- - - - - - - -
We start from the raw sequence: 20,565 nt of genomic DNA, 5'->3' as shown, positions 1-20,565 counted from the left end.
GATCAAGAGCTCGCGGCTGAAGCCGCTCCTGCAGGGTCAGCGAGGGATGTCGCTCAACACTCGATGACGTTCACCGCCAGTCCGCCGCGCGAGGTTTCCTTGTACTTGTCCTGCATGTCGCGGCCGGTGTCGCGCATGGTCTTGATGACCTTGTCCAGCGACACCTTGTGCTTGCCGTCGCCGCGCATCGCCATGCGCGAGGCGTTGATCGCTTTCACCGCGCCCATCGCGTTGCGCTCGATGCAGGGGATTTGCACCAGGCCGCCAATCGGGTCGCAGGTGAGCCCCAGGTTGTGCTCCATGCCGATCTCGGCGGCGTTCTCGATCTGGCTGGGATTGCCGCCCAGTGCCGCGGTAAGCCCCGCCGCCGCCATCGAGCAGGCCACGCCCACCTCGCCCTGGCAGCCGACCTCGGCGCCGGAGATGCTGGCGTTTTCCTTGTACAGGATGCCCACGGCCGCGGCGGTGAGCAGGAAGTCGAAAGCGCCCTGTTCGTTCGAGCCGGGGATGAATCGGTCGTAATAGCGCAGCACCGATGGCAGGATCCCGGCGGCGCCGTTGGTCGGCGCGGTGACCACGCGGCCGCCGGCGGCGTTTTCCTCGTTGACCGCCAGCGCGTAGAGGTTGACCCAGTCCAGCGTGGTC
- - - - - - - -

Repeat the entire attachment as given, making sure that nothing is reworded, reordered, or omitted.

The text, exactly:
We start from the raw sequence: 20,565 nt of genomic DNA, 5'->3' as shown, positions 1-20,565 counted from the left end.
GATCAAGAGCTCGCGGCTGAAGCCGCTCCTGCAGGGTCAGCGAGGGATGTCGCTCAACACTCGATGACGTTCACCGCCAGTCCGCCGCGCGAGGTTTCCTTGTACTTGTCCTGCATGTCGCGGCCGGTGTCGCGCATGGTCTTGATGACCTTGTCCAGCGACACCTTGTGCTTGCCGTCGCCGCGCATCGCCATGCGCGAGGCGTTGATCGCTTTCACCGCGCCCATCGCGTTGCGCTCGATGCAGGGGATTTGCACCAGGCCGCCAATCGGGTCGCAGGTGAGCCCCAGGTTGTGCTCCATGCCGATCTCGGCGGCGTTCTCGATCTGGCTGGGATTGCCGCCCAGTGCCGCGGTAAGCCCCGCCGCCGCCATCGAGCAGGCCACGCCCACCTCGCCCTGGCAGCCGACCTCGGCGCCGGAGATGCTGGCGTTTTCCTTGTACAGGATGCCCACGGCCGCGGCGGTGAGCAGGAAGTCGAAAGCGCCCTGTTCGTTCGAGCCGGGGATGAATCGGTCGTAATAGCGCAGCACCGATGGCAGGATCCCGGCGGCGCCGTTGGTCGGCGCGGTGACCACGCGGCCGCCGGCGGCGTTTTCCTCGTTGACCGCCAGCGCGTAGAGGTTGACCCAGTCCAGCGTGGTC